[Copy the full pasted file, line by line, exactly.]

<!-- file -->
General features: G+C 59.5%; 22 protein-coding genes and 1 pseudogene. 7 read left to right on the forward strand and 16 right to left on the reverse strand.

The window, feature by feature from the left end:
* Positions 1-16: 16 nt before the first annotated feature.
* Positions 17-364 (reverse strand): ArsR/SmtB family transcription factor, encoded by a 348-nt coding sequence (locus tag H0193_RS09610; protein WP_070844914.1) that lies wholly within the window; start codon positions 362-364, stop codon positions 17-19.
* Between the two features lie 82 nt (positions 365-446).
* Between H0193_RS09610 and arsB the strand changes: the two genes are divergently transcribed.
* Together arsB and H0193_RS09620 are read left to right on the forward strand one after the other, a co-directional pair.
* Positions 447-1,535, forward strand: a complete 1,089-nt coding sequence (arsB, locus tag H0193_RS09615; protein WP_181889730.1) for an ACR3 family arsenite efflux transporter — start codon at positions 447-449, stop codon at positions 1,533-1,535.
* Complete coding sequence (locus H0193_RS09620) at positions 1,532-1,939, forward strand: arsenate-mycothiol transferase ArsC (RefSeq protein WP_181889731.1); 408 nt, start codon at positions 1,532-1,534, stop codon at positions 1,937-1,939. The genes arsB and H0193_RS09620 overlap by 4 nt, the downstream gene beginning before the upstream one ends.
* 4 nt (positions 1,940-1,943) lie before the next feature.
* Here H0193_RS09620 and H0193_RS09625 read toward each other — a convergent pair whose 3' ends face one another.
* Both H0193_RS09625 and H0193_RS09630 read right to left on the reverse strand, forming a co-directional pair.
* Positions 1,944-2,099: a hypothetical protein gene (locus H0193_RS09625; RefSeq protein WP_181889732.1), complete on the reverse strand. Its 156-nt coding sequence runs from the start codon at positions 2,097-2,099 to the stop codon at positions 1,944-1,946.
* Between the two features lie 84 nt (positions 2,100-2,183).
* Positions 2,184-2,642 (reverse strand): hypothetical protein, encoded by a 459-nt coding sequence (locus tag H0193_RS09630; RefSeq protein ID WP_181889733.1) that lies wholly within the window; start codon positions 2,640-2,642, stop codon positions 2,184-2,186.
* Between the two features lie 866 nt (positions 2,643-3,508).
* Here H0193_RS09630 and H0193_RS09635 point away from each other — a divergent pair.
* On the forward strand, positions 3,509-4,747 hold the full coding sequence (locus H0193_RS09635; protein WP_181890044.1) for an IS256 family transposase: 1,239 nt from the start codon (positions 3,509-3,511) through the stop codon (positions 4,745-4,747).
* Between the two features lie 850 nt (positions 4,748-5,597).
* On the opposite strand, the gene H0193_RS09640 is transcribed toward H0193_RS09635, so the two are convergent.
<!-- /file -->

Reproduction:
General features: G+C 59.5%; 22 protein-coding genes and 1 pseudogene. 7 read left to right on the forward strand and 16 right to left on the reverse strand.

The window, feature by feature from the left end:
* Positions 1-16: 16 nt before the first annotated feature.
* Positions 17-364 (reverse strand): ArsR/SmtB family transcription factor, encoded by a 348-nt coding sequence (locus tag H0193_RS09610; protein WP_070844914.1) that lies wholly within the window; start codon positions 362-364, stop codon positions 17-19.
* Between the two features lie 82 nt (positions 365-446).
* Between H0193_RS09610 and arsB the strand changes: the two genes are divergently transcribed.
* Together arsB and H0193_RS09620 are read left to right on the forward strand one after the other, a co-directional pair.
* Positions 447-1,535, forward strand: a complete 1,089-nt coding sequence (arsB, locus tag H0193_RS09615; protein WP_181889730.1) for an ACR3 family arsenite efflux transporter — start codon at positions 447-449, stop codon at positions 1,533-1,535.
* Complete coding sequence (locus H0193_RS09620) at positions 1,532-1,939, forward strand: arsenate-mycothiol transferase ArsC (RefSeq protein WP_181889731.1); 408 nt, start codon at positions 1,532-1,534, stop codon at positions 1,937-1,939. The genes arsB and H0193_RS09620 overlap by 4 nt, the downstream gene beginning before the upstream one ends.
* 4 nt (positions 1,940-1,943) lie before the next feature.
* Here H0193_RS09620 and H0193_RS09625 read toward each other — a convergent pair whose 3' ends face one another.
* Both H0193_RS09625 and H0193_RS09630 read right to left on the reverse strand, forming a co-directional pair.
* Positions 1,944-2,099: a hypothetical protein gene (locus H0193_RS09625; RefSeq protein WP_181889732.1), complete on the reverse strand. Its 156-nt coding sequence runs from the start codon at positions 2,097-2,099 to the stop codon at positions 1,944-1,946.
* Between the two features lie 84 nt (positions 2,100-2,183).
* Positions 2,184-2,642 (reverse strand): hypothetical protein, encoded by a 459-nt coding sequence (locus tag H0193_RS09630; RefSeq protein ID WP_181889733.1) that lies wholly within the window; start codon positions 2,640-2,642, stop codon positions 2,184-2,186.
* Between the two features lie 866 nt (positions 2,643-3,508).
* Here H0193_RS09630 and H0193_RS09635 point away from each other — a divergent pair.
* On the forward strand, positions 3,509-4,747 hold the full coding sequence (locus H0193_RS09635; protein WP_181890044.1) for an IS256 family transposase: 1,239 nt from the start codon (positions 3,509-3,511) through the stop codon (positions 4,745-4,747).
* Between the two features lie 850 nt (positions 4,748-5,597).
* On the opposite strand, the gene H0193_RS09640 is transcribed toward H0193_RS09635, so the two are convergent.